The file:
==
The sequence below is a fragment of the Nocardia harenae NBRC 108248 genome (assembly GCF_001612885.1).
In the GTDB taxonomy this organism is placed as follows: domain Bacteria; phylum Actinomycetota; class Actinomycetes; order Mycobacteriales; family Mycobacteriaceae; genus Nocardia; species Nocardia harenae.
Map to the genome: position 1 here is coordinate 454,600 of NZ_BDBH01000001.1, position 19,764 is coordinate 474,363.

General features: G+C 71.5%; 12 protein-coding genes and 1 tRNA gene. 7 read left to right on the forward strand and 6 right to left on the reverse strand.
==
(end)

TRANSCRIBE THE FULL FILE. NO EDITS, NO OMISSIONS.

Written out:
The sequence below is a fragment of the Nocardia harenae NBRC 108248 genome (assembly GCF_001612885.1).
In the GTDB taxonomy this organism is placed as follows: domain Bacteria; phylum Actinomycetota; class Actinomycetes; order Mycobacteriales; family Mycobacteriaceae; genus Nocardia; species Nocardia harenae.
Map to the genome: position 1 here is coordinate 454,600 of NZ_BDBH01000001.1, position 19,764 is coordinate 474,363.

General features: G+C 71.5%; 12 protein-coding genes and 1 tRNA gene. 7 read left to right on the forward strand and 6 right to left on the reverse strand.